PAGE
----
VOLUME 5RNote from the EditorIn my condo rental days, I had a landlord who sent me an email in the middle of my rental stay, asking me to sign an amended lease. The attachment had all of these rules demanding that I pay for court costs should I file a lawsuit against her. I was a little perplexed, considering she and I had never had a conversation anywhere close enough to going to court.

I found out a couple weeks later that she’d spent hundreds of dollars on a discrimination case after evicting a tenant. That tenant also previously lived in my unit. Somehow, she decided that since her last tenant had accused her of discrimination, I would too. Guilty much?

In Go4Rent’s rental magazine, I still try to take an unbiased approach. As a condo owner now, I’ve learned the woes of landlords that I just didn’t know as a tenant. One of the most common miscommunications between the two is the terms of the lease. When a lease isn’t properly written, that leaves too much room for error.

Still, I couldn’t help thinking how uncomfortable a mid-lease change would make a tenant, who feels like if she doesn’t sign it, she’s out of a home. This is why I approached “Navigating Mid-Year Landlord Lease Changes?” with the goal of being a peacemaker. In this post, you’ll read ways to diplomatically negotiate with a concerned landlord.

If you two cannot reach an agreement, then it may be time to move. If you’re worried about your options, consider “8 Tips to Help Improve Credit Scores” before terminating your lease. With better credit scores come better options. Do you already have potential rentals lined up? Make sure to read “10 Questions Tenants Should Always Ask Before Moving In” beforehand to avoid miscommunications (and potential emergency moves) later.

3 Ways Evicted Renters Can Secure a New Lease” and “9 Reasons Renters Insurance Is a Necessity” also fit the theme of helping tenants figure out how to troubleshoot uncomfortable situations. In the former post, the goal is to let tenants know that all is not lost in their rental search just because their rental record may have red flags.

In the latter post, tenants need to know exactly what they’re responsible for before they drop their boxes inside of the doorway. Too often, homeowners insurance is confused with renters insurance. Both landlords and tenants need to protect their physical assets.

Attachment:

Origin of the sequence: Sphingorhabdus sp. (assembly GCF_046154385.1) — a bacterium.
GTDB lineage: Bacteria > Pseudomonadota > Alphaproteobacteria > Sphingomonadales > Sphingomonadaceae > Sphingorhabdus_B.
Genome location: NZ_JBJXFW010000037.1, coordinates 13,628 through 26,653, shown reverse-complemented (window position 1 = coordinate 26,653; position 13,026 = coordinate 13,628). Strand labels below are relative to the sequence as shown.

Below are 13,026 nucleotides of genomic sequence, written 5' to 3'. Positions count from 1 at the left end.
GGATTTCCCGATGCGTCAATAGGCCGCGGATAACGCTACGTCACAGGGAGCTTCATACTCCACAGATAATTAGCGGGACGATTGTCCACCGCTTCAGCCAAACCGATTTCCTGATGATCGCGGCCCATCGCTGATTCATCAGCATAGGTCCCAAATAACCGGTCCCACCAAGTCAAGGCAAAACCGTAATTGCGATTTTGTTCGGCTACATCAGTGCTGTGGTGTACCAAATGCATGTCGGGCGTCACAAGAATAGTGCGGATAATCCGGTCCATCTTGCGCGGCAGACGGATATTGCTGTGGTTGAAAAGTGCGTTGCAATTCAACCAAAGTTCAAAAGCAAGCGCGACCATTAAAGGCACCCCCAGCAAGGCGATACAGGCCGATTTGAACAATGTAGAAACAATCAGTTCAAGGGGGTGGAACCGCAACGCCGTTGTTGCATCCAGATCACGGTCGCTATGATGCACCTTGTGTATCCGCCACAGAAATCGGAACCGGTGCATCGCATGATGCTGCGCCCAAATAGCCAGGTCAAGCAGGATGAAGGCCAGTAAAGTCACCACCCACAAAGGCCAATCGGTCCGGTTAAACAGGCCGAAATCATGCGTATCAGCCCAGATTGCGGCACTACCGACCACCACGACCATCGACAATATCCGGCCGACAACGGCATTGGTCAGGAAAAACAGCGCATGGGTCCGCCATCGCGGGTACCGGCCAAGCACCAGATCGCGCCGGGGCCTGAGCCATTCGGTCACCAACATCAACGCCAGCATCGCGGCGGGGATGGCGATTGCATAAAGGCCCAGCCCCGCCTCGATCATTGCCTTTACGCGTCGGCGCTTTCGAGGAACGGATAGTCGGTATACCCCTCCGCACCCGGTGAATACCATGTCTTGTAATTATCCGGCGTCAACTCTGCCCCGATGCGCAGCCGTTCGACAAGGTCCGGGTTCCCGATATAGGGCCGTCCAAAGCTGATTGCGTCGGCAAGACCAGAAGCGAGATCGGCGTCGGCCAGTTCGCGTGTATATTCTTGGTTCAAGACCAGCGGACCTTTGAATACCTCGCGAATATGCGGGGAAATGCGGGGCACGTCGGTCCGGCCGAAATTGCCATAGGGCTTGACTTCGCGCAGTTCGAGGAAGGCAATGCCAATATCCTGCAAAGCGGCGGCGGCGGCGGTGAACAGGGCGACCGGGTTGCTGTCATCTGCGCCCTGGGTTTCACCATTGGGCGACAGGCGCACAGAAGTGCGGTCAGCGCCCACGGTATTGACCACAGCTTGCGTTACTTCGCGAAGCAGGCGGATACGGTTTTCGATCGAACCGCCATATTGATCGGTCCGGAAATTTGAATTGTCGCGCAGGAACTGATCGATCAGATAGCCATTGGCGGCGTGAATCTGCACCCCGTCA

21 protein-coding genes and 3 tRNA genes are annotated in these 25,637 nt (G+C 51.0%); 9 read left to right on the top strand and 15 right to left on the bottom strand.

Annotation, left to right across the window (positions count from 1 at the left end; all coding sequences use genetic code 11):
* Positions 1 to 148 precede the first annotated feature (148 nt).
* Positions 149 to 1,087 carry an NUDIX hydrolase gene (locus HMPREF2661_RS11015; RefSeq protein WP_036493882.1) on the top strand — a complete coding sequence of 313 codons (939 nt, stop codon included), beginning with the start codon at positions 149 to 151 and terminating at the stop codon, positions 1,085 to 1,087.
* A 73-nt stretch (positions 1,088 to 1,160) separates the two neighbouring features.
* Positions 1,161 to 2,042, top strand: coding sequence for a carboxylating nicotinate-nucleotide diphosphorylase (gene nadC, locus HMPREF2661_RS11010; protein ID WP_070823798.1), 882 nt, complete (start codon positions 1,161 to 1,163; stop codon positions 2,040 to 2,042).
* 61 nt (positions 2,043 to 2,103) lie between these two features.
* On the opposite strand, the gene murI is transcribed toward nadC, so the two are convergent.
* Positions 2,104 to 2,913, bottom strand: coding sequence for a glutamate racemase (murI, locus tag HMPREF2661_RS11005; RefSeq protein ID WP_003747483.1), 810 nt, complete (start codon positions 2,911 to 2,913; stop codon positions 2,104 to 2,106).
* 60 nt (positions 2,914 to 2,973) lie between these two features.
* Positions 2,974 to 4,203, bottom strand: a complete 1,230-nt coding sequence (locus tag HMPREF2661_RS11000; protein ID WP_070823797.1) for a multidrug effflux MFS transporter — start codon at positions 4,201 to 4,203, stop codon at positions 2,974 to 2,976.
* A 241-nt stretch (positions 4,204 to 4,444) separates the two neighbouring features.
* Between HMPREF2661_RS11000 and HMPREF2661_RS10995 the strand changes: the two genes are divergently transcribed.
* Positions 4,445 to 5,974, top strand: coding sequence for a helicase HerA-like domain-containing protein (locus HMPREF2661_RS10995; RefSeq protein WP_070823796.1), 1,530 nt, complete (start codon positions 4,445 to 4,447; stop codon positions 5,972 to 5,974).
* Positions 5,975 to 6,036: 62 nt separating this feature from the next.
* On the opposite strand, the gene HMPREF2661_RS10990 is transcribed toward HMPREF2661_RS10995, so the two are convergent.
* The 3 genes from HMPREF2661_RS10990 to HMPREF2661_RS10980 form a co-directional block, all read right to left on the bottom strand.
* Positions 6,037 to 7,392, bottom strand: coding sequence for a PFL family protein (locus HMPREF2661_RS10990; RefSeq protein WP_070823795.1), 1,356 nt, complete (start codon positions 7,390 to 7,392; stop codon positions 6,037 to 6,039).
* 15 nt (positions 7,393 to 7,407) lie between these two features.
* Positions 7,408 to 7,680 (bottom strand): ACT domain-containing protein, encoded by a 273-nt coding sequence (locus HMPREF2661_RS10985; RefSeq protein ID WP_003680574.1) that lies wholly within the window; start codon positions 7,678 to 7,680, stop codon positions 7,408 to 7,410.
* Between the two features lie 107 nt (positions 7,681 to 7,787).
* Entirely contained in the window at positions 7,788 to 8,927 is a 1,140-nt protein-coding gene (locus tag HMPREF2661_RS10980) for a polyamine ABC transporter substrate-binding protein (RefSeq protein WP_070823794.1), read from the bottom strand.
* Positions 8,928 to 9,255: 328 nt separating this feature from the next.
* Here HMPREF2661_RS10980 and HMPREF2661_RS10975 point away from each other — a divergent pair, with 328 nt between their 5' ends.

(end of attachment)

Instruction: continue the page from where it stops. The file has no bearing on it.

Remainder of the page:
Finally, in every issue, Go4Rent offers a suggested DIY home decor option to make home feel a little more like “home.” This time around we cover “Building a Bar In Your Rental” for your at-home entertainment nights. Drink up. Enjoy!

We hope this fifth rental issue answers questions you may already have and some you didn’t even know to ask. Is there a topic you’d like us to talk about? Contact me at shamontiel.vaughn@go4rent.com. We look forward to hearing from you!

Shamontiel L. Vaughn, Editor-in-Chief
About Shamontiel:Shamontiel L. Vaughn has been in the publishing industry for 17 years as a newspaper reporter, a web editor, social media specialist and a print editor. Her areas of expertise include K-12 and adult education textbooks; local and nationwide news; and health news. She's also completed approximately 235 interviews in a variety of areas, including business management; entertainment; internet technology; law (entertainment, business and real estate); nursing; and travel. Some of her bylines can be found in the Chicago Defender, Chicago Tribune and CBS Chicago.

The unapologetic dog lover also owned two prior dogs (German Shepherd and Labrador Retriever mix) before becoming a two-year dog walker (519 walks with 93 different dogs) and adopting a third dog of her own on Juneteenth 2021: a Hound mix named Junee. When she's not writing, editing or playing with her dog, she's a current condo owner, former condo board president and treasurer, and a five-year officer for a community Toastmasters club.